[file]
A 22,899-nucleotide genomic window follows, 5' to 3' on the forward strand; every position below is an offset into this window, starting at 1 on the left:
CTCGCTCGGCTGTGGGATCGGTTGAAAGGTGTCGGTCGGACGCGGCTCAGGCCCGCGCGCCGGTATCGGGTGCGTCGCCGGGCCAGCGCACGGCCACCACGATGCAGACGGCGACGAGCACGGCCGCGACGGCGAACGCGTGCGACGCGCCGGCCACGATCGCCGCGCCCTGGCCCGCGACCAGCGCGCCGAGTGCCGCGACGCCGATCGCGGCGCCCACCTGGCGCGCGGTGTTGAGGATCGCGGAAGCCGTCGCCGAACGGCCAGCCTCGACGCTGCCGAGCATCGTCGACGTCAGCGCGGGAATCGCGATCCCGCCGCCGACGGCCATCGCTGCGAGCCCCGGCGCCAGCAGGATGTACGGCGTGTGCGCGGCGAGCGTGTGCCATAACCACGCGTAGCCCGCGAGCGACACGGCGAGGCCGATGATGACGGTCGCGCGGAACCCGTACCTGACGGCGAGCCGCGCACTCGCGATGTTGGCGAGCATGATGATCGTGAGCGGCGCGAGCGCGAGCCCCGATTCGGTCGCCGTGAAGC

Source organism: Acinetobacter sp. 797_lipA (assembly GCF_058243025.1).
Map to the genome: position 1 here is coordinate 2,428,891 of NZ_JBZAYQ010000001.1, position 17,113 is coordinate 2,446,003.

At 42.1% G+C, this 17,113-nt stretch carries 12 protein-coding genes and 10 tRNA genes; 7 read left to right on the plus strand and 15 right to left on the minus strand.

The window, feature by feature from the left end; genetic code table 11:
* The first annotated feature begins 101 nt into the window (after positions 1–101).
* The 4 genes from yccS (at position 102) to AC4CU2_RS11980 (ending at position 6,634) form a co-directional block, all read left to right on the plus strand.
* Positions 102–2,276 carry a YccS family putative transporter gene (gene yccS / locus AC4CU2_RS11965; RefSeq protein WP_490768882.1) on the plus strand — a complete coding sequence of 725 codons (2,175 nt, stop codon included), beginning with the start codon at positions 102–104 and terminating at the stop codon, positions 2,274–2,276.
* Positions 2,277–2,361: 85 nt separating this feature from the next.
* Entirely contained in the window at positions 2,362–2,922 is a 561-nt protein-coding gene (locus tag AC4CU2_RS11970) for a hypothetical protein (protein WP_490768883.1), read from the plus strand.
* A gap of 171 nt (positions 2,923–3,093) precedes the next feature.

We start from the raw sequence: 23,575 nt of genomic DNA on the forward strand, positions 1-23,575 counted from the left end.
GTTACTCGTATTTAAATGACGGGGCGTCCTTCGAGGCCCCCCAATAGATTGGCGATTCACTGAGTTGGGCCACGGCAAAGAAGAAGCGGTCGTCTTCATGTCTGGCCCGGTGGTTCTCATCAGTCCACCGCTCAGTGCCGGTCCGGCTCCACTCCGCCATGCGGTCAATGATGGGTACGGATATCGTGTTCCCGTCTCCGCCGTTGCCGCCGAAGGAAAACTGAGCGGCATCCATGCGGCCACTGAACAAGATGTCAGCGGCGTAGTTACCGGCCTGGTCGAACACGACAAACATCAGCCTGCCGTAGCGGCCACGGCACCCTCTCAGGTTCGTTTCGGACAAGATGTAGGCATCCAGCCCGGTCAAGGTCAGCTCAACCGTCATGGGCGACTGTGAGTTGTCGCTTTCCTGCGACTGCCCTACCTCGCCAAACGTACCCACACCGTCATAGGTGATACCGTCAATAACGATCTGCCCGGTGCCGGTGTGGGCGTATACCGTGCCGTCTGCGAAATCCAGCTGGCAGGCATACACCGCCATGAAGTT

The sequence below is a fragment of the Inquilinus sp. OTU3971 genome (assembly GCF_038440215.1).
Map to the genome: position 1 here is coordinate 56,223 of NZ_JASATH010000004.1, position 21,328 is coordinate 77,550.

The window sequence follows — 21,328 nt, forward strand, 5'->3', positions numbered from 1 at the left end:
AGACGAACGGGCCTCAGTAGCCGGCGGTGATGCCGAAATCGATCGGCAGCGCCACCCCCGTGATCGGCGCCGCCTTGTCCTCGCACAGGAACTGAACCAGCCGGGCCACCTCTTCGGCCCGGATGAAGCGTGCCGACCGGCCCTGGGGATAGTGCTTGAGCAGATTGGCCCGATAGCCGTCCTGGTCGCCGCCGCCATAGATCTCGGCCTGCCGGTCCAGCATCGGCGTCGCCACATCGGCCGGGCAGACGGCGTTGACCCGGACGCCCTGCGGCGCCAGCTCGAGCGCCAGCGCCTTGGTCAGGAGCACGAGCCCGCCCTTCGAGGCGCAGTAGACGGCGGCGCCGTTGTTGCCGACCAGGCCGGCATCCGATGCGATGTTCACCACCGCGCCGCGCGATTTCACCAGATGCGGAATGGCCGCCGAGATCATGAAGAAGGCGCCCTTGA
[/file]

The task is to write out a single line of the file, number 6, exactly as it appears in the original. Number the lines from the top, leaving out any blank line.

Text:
The window, feature by feature from the left end; genetic code table 11: